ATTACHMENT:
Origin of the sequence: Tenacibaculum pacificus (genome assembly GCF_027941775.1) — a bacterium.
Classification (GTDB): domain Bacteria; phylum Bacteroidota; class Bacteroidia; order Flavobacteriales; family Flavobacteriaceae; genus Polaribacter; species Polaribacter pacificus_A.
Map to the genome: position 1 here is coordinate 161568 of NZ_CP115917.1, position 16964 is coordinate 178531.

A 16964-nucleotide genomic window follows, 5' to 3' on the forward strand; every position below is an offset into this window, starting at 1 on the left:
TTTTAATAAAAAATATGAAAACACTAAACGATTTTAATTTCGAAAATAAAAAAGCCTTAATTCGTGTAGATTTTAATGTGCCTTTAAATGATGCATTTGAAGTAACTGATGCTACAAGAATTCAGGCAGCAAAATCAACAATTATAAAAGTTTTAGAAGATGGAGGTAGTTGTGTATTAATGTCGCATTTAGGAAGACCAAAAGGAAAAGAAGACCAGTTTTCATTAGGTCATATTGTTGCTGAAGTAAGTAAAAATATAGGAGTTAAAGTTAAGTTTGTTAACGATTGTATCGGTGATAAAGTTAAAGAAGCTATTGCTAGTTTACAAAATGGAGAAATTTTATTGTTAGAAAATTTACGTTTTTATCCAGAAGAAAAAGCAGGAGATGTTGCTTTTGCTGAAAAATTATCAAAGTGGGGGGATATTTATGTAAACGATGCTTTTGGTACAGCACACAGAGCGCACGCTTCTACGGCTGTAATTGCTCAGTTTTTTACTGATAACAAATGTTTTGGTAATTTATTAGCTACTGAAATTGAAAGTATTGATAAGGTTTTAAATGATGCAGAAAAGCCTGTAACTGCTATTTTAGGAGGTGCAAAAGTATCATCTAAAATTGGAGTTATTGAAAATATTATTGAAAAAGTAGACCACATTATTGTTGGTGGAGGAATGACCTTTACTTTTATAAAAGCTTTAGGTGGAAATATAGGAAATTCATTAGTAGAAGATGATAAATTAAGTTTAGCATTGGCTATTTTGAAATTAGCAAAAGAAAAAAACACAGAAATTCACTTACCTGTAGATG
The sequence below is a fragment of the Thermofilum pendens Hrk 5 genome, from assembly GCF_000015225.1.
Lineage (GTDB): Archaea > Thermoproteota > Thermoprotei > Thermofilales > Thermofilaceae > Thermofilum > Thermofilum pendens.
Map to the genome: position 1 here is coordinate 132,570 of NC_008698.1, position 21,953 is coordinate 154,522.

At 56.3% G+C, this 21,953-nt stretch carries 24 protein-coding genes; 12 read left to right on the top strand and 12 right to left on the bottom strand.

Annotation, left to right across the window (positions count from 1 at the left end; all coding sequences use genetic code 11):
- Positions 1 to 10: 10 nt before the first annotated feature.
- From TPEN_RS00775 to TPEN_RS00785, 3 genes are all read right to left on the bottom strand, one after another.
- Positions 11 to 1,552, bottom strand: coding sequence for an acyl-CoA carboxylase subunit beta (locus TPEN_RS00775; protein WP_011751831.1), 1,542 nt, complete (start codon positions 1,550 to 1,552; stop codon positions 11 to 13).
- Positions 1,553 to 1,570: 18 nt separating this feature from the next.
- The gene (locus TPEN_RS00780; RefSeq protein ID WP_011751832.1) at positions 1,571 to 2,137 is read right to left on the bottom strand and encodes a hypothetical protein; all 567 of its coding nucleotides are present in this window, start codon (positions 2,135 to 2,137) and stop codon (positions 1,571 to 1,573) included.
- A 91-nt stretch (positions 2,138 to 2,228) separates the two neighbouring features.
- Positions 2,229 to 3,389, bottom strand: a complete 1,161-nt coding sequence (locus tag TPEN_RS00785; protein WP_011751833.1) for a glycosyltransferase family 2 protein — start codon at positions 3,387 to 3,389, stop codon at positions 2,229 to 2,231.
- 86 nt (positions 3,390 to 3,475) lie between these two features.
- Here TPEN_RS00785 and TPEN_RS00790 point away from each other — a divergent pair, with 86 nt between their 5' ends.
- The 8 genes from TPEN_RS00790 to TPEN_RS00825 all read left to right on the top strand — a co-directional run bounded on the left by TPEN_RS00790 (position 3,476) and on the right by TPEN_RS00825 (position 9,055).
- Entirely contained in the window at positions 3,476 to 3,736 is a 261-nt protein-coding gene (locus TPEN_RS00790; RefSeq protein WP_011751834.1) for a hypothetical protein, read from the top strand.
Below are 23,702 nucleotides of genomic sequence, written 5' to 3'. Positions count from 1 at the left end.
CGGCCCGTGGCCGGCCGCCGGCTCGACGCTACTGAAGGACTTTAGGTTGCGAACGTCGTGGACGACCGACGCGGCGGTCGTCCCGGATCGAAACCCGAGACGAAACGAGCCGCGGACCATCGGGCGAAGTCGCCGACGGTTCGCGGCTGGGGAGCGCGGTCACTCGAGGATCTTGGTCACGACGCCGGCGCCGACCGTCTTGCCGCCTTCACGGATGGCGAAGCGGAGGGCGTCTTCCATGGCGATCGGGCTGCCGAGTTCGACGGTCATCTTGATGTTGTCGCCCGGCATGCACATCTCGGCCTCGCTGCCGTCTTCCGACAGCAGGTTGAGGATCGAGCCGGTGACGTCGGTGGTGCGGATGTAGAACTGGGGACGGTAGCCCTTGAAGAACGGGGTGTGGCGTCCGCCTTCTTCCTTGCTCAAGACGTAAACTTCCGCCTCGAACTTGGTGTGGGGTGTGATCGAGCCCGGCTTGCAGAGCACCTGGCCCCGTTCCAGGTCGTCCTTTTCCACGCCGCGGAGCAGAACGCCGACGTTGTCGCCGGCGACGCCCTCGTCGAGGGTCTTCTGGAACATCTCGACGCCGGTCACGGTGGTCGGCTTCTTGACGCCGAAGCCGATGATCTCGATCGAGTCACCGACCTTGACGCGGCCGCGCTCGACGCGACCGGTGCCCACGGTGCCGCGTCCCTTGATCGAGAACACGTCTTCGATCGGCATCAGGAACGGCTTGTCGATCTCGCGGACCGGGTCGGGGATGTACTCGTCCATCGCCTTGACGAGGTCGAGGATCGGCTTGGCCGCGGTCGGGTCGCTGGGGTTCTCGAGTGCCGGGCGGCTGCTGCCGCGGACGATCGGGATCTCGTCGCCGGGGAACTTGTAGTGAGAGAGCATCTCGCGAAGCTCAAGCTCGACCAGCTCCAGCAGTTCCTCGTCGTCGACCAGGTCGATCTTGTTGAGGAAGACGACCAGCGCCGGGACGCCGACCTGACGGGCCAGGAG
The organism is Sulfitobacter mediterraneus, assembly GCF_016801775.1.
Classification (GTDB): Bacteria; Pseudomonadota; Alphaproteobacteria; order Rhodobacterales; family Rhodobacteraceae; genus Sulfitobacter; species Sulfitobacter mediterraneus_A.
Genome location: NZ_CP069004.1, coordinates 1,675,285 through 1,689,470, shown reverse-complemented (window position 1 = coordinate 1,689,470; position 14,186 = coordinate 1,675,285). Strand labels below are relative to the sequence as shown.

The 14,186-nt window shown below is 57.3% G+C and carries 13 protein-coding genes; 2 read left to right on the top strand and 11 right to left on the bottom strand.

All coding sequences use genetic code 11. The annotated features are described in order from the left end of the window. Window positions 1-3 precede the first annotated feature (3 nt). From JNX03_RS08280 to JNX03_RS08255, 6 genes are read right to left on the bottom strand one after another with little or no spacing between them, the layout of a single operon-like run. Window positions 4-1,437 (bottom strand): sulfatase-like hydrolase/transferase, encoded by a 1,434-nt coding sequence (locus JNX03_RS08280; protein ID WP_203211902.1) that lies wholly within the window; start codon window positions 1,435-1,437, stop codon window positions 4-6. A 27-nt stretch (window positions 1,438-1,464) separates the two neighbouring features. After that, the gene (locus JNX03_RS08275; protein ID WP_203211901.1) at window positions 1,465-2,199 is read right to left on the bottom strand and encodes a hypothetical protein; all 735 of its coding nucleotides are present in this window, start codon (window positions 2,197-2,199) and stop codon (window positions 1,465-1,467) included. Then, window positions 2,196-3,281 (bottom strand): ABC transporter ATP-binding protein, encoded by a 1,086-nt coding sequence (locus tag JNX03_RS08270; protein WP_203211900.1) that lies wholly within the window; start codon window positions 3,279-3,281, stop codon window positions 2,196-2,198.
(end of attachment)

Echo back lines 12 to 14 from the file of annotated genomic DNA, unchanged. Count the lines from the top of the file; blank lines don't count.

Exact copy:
- From TPEN_RS00775 to TPEN_RS00785, 3 genes are all read right to left on the bottom strand, one after another.
- Positions 11 to 1,552, bottom strand: coding sequence for an acyl-CoA carboxylase subunit beta (locus TPEN_RS00775; protein WP_011751831.1), 1,542 nt, complete (start codon positions 1,550 to 1,552; stop codon positions 11 to 13).
- Positions 1,553 to 1,570: 18 nt separating this feature from the next.